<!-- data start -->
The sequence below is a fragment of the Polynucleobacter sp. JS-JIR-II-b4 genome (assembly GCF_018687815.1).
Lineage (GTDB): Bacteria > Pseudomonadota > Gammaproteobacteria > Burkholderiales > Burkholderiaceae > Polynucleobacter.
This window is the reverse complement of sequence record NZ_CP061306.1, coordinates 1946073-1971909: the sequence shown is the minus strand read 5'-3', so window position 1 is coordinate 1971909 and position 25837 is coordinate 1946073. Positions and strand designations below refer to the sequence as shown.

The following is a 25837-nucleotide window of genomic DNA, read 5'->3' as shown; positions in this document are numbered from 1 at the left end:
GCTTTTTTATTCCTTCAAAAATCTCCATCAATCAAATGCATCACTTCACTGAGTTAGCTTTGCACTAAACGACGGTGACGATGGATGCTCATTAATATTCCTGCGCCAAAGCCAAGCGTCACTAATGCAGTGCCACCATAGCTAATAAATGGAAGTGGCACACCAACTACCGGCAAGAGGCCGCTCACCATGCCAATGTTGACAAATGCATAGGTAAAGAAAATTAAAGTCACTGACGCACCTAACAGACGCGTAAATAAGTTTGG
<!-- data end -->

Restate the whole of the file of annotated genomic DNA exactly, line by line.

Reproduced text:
The sequence below is a fragment of the Polynucleobacter sp. JS-JIR-II-b4 genome (assembly GCF_018687815.1).
Lineage (GTDB): Bacteria > Pseudomonadota > Gammaproteobacteria > Burkholderiales > Burkholderiaceae > Polynucleobacter.
This window is the reverse complement of sequence record NZ_CP061306.1, coordinates 1946073-1971909: the sequence shown is the minus strand read 5'-3', so window position 1 is coordinate 1971909 and position 25837 is coordinate 1946073. Positions and strand designations below refer to the sequence as shown.

The following is a 25837-nucleotide window of genomic DNA, read 5'->3' as shown; positions in this document are numbered from 1 at the left end:
GCTTTTTTATTCCTTCAAAAATCTCCATCAATCAAATGCATCACTTCACTGAGTTAGCTTTGCACTAAACGACGGTGACGATGGATGCTCATTAATATTCCTGCGCCAAAGCCAAGCGTCACTAATGCAGTGCCACCATAGCTAATAAATGGAAGTGGCACACCAACTACCGGCAAGAGGCCGCTCACCATGCCAATGTTGACAAATGCATAGGTAAAGAAAATTAAAGTCACTGACGCACCTAACAGACGCGTAAATAAGTTTGG